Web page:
By Laura Morrison, for CNN
Rolling off the production lines in Hanover, Germany, until 1979 but continuing in Brazil, the VW Transporter, aka the camper van, is the longest-produced model in automotive history, according to Vokswagen.
Around 3.5 million of the affordable, utilitarian vehicles, with their classic cloth window curtains, have been made.
Attaching themselves to the mini-homes on wheels were equally numerous roof racks, surfboards and travel memories.
On a backpacking trip to Europe back in 1973, a 20-year-old Californian named Gary Garfield shelled out US$700 to set himself up for the months of travel ahead.
He spent a chunk of that money on a 1967 Volkswagen minibus, wanting to combine transportation and accommodation in one slightly rickety but reliable vehicle.
He ripped out the seats, put in a platform bed and installed shelves and cupboards.
Garfield spent the next 10 months in this mobile home with his wife battling desert sands in Algeria, food poisoning in Tunisia and enduring six-week stints with no contact with friends or family.
Similar stories are told by countless other travelers.
VW is calling it quits because the Kombi won’t meet new safety standards set to come into force next year in Brazil.
Upgrading the van with dual front airbags and anti-lock brakes was ruled too costly.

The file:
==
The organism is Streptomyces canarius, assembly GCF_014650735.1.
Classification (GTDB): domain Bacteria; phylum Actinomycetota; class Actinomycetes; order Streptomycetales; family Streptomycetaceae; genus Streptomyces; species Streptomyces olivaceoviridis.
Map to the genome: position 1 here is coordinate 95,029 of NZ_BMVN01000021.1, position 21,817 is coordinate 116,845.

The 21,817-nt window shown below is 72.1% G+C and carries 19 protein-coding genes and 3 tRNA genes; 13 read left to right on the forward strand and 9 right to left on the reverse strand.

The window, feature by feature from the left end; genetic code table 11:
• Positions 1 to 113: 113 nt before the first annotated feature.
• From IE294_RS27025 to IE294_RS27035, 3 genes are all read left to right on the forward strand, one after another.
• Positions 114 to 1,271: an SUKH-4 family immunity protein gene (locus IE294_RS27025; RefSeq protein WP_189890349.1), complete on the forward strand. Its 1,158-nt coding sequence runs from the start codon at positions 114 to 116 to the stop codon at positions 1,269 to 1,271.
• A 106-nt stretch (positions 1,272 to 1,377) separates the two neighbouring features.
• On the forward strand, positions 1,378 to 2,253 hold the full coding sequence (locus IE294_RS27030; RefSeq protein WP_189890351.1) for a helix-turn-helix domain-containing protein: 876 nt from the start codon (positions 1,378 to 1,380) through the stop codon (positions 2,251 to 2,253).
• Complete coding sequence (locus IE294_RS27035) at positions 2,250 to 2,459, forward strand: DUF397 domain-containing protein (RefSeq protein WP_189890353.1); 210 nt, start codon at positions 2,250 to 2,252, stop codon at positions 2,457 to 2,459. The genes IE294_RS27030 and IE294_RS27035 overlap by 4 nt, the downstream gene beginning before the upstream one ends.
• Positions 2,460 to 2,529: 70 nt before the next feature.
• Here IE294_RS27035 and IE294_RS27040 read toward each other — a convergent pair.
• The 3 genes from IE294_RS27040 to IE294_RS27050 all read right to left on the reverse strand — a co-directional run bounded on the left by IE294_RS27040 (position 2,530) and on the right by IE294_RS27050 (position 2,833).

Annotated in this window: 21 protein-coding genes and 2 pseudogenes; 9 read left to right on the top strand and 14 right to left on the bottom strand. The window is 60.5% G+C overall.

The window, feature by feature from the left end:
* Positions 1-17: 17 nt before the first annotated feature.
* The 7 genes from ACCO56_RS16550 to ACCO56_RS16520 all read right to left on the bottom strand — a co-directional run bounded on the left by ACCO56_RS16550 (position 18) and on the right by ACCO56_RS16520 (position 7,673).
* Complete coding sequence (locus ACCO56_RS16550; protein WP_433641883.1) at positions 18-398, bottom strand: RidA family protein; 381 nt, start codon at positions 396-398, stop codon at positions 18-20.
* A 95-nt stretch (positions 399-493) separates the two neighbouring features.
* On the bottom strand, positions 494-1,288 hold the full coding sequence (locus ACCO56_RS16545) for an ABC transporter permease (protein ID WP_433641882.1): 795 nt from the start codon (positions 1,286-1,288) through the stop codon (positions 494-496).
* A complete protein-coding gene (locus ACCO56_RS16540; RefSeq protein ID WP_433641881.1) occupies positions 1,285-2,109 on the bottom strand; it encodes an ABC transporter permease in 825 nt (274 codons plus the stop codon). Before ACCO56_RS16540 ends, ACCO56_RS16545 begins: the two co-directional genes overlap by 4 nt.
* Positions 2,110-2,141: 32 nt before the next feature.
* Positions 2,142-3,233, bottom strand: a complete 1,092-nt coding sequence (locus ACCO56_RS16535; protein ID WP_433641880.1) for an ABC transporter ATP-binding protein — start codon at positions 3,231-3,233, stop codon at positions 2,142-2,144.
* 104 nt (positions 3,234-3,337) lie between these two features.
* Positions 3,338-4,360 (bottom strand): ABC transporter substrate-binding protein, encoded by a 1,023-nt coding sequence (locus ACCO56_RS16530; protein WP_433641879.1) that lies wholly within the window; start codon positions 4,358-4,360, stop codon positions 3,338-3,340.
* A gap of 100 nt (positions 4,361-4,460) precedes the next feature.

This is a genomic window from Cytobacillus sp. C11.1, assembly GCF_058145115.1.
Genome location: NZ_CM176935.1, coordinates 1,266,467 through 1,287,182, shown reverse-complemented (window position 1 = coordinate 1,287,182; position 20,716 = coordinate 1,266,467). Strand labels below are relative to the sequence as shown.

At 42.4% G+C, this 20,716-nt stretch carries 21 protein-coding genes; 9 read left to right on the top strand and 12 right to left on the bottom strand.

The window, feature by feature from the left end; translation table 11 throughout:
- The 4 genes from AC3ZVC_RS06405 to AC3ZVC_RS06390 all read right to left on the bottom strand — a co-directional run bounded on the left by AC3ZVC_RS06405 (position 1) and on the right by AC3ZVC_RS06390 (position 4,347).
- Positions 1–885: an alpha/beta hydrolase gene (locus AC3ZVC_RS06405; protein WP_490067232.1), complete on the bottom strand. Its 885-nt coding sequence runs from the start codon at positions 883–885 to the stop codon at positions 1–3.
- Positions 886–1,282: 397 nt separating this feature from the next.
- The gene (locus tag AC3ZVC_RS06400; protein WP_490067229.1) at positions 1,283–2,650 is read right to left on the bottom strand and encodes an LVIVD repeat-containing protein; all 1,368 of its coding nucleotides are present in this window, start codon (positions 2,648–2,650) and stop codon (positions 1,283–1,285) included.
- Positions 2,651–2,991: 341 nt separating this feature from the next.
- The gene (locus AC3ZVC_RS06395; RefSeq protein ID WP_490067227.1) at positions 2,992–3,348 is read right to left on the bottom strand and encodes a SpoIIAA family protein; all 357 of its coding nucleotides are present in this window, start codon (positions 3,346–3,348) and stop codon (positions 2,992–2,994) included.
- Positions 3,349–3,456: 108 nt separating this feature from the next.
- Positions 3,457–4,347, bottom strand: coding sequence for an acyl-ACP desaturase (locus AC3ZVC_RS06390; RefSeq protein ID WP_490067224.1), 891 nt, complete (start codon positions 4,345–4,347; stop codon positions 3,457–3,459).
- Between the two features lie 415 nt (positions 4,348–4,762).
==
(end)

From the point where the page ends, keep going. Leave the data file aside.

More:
Come next year, old Kombis sluggishly powering their way along highways and up mountain passes, being overtaken by virtually all other traffic, will be all that remain — ageing steel bodies from a time when people were less concerned about getting somewhere fast.
It’s worth pausing to reflect on what made the Kombi a travel icon.
Hippies and surfers
The Kombi became synonymous in the 1960s and 1970s with hippies and surfers, its utilitarian features — capable of carrying surf boards, musical equipment and various loads inside or on its roof — combining well with its cheap price (secondhand Kombis could be picked up for a couple hundred bucks) and easy maintenance.
Garfield’s van required the repair of one flat tire and a new battery in 10 months of travel.
Many people named their Kombis, like iReporter Jason Kauffman, 40, who affectionately called his Kombi “Double D.”
“I have no desire to own anything except an old VW,” Kauffman insists.
Other iReporters named their vans “Bus Gus,” “Homer,” “Claire” and “Charlotte.”
Vince Moellering, 32, explains, “Cars like the VW van are more than just cars, they’re cultural icons.”
Those who traveled in one in their youth keep the memories with them. Others own their van (or vans) for decades before passing them to offspring.
Even people without “VW lineage,” as iReporter Bryan Scott calls it, can find themselves bitten by the urge to up and travel in a Kombi.
Second life online
Online communities provide space to share stories and trade “ideas that help keep our vans going,” says Moellering.
Australia’s Kombi Club is an online forum co-founded and sponsored by The Bus Stop, a parts distributor.